Klamath Basin News, Tuesday, Nov. 19 – Klamath County Returns Unspent Funds to Road Reserve Fund

The latest Klamath Falls News around the Klamath Basin from Wynne Broadcasting’s KFLS News/Talk 1450AM/102.5FM, BasinLife.com and The Herald & News.


Klamath Basin Weather

Slight chance of showers today, high near 48.  Snow level 5000 feet rising to 5700 feet. Partly sunny, with a high near 48.

Sunny, with a high near 47.

Sunny, with a high near 49.

Sunny, with a high near 52.

SaturdaySunny, with a high near 54.

Today’s Headlines

The Klamath Family Warming Center is set to open in Klamath Falls on December 8th.

The center is at Thrive Church formerly called Klamath Assembly of God on South Laguna Street. It can serve up to 30 people per night with a warm place to sleep showers and a meal in the morning. The center also provides bedding and clean clothes if needed. Just about anyone can come to the center but no drugs or alcohol are allowed inside and those who have been convicted of sex crimes are not allowed to stay.

A meeting for those interested in volunteering at the center will take place at 5 p.m. tonight in the Thrive Church gymnasium. Volunteers under 18 years old must be accompanied by a family member.

Earlier this month the Klamath County Commissioners returned $776,539.69 of unspent funds from the Klamath County Sheriff’s Office 2018-2019 budget to the road reserve fund which has been funding patrol for the law enforcement agency for the past several years.

Although not all of the returned funds were savings from patrol specifically Commissioner Donnie Boyd said they broke from the tradition of returning unspent money from the sheriff’s office to the county’s general fund and returned the entire savings to the diminishing road fund.

Last year the sheriff’s office received about $1.8 million from the road fund for patrols because according to Boyd citizens want us to have a more robust sheriff’s department

Henley FFA members pose with Michael Kai Taipin, a 2018 graduate of Henley High School and member of Henley FFA, who received his received his American FFA Degree.

The Henley High School FFA chapter this month attended  the 92nd annual National FFA Convention in Indianapolis where members had the opportunity to listen and watch keynote speakers and attend workshops about leadership in agriculture.

Michael Kai Taipin, a 2018 graduate of Henley High School and member of Henley FFA received his American FFA Degree. The American FFA Degree is the highest degree a member can achieve in FFA, and is awarded to only ½-to 1 percent of all members.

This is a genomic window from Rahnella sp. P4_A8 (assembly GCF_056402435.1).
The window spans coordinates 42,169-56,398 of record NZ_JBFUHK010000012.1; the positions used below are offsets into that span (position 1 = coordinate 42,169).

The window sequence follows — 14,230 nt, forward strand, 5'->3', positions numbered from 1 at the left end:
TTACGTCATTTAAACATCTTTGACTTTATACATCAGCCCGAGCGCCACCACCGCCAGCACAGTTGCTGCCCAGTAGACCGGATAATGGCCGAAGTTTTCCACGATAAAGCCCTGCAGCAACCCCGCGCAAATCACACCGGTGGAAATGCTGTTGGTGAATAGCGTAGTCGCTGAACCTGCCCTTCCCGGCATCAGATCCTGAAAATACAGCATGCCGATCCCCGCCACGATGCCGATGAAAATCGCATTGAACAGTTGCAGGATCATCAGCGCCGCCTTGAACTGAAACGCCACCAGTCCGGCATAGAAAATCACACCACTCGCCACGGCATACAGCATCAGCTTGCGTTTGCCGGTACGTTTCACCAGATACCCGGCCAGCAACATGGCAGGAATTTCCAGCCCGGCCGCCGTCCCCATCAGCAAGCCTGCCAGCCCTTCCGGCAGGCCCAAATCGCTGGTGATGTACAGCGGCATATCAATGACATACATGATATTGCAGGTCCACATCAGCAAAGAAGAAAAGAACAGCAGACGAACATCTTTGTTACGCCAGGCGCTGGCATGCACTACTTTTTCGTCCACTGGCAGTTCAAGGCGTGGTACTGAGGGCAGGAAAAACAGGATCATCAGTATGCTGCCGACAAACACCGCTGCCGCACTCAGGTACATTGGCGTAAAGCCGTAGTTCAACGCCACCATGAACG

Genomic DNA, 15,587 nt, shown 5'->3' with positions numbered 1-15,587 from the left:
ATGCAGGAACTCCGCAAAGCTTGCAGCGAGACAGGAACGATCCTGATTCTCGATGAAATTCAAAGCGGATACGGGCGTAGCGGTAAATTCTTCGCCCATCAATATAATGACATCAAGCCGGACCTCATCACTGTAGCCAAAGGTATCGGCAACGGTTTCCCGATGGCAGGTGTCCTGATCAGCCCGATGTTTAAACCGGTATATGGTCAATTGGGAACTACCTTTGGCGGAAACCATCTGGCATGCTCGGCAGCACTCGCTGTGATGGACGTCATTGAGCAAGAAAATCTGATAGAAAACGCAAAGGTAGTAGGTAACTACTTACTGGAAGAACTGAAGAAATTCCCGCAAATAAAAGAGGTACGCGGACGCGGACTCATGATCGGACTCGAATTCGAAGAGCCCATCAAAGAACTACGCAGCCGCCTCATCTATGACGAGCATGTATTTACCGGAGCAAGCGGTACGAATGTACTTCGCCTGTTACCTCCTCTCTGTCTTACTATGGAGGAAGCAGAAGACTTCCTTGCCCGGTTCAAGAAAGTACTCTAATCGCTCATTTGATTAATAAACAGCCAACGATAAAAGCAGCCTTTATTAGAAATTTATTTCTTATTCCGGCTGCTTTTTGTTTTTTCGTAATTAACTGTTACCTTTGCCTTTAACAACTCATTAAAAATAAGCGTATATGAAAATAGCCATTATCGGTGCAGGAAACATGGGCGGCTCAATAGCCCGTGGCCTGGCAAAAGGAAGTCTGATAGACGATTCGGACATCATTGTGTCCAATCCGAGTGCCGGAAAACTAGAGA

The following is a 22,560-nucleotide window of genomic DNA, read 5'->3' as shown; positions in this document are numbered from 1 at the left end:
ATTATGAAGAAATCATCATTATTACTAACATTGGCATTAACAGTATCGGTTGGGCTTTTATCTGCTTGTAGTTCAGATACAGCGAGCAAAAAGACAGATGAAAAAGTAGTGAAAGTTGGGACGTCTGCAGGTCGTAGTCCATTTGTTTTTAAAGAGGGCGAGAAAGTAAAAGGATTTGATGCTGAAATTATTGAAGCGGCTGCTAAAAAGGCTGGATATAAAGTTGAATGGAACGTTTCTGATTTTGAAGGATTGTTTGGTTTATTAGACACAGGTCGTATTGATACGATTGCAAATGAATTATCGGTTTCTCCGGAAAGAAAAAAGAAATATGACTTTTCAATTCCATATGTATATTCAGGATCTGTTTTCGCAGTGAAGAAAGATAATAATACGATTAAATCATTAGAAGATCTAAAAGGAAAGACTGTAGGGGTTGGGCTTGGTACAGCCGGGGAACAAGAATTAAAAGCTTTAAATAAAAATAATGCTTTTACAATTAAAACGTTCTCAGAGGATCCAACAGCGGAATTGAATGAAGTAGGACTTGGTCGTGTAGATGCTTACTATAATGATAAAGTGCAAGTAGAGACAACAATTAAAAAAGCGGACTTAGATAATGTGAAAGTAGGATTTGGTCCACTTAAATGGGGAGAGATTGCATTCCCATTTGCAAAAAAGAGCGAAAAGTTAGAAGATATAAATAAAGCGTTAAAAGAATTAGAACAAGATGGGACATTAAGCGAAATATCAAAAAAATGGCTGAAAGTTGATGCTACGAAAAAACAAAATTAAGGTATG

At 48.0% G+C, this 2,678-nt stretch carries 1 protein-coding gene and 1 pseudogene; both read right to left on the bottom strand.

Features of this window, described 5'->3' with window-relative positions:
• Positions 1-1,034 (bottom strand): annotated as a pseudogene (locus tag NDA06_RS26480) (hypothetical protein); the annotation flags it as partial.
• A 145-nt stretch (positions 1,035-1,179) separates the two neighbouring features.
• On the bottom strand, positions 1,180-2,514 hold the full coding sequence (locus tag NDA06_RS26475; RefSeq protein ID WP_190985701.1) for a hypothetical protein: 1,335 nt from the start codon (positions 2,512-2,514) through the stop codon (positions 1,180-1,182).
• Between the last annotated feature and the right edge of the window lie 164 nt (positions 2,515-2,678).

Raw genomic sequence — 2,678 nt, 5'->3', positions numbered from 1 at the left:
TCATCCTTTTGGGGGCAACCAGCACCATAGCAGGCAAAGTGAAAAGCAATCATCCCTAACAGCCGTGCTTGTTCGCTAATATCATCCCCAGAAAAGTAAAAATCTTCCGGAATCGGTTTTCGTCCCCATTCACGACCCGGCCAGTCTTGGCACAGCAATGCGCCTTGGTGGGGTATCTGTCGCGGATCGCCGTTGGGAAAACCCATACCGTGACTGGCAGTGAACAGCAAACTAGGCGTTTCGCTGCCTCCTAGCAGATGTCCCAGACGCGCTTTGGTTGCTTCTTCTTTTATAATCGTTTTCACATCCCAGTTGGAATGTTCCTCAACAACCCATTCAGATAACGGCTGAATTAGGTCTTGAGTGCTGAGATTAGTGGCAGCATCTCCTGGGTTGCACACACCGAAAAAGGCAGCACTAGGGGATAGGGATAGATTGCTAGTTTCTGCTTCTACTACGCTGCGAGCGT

Kai, who currently attends Butte Community College plans to obtain a degree in agriculture business and transfer to California State University at Chico next fall.

Around the region

A dog attack hospitalized a UPS driver in Lake County. According to the Lake County Sheriff’s Office a female UPS delivery driver was dropping off a package at a home on Lovell Lane in Silver Lake when she was attacked by a dog of the great Pyrenees breed.

The UPS employee Wendy Pierson suffered severe injuries to her arms, legs, back and head. Though the injuries were not life-threatening they were deemed severe enough to necessitate being airlifted to Bend’s St. Charles Medical Center for treatment. She has been released from the hospital and is recovering at home.

Around the state

The cremated remains of more than 20 babies that were found on mortuary shelves in Roseburg will be buried Sunday a special ceremony.

The remains were discovered by a woman who was searching for the unclaimed remains of veterans who had not received funerals.

A funeral for the 28 veterans whose remains were found in that effort happened in May. Some of the infants’ remains have been on a mortuary shelf for up to 70 years and most of the babies are believed to have been stillborn or died within a day of birth.

Carol Hunt the woman who found the remains formed a group called Wings of Love to accomplish the burial project. The remains will be interred at Roseburg Memorial Gardens.

Oregon State University will use a $3.3 million grant from the National Science Foundation to study pollution from tiny plastics and its impact on aquatic life.

The university said Monday that scientists will develop tools and methods for evaluating micro- and nanoplastics in everything from the ocean to estuaries. Research will focus on the impact of tiny plastics on an estuary fish called the inland silversides and on oyster larvae off the Oregon coast.

Klamath Falls News from partnership with the Herald and News, empowering the community.

…For complete details on these and other stories see today’s Herald & News.  Wynne Broadcasting and the Herald and News…stronger together to keep you informed.

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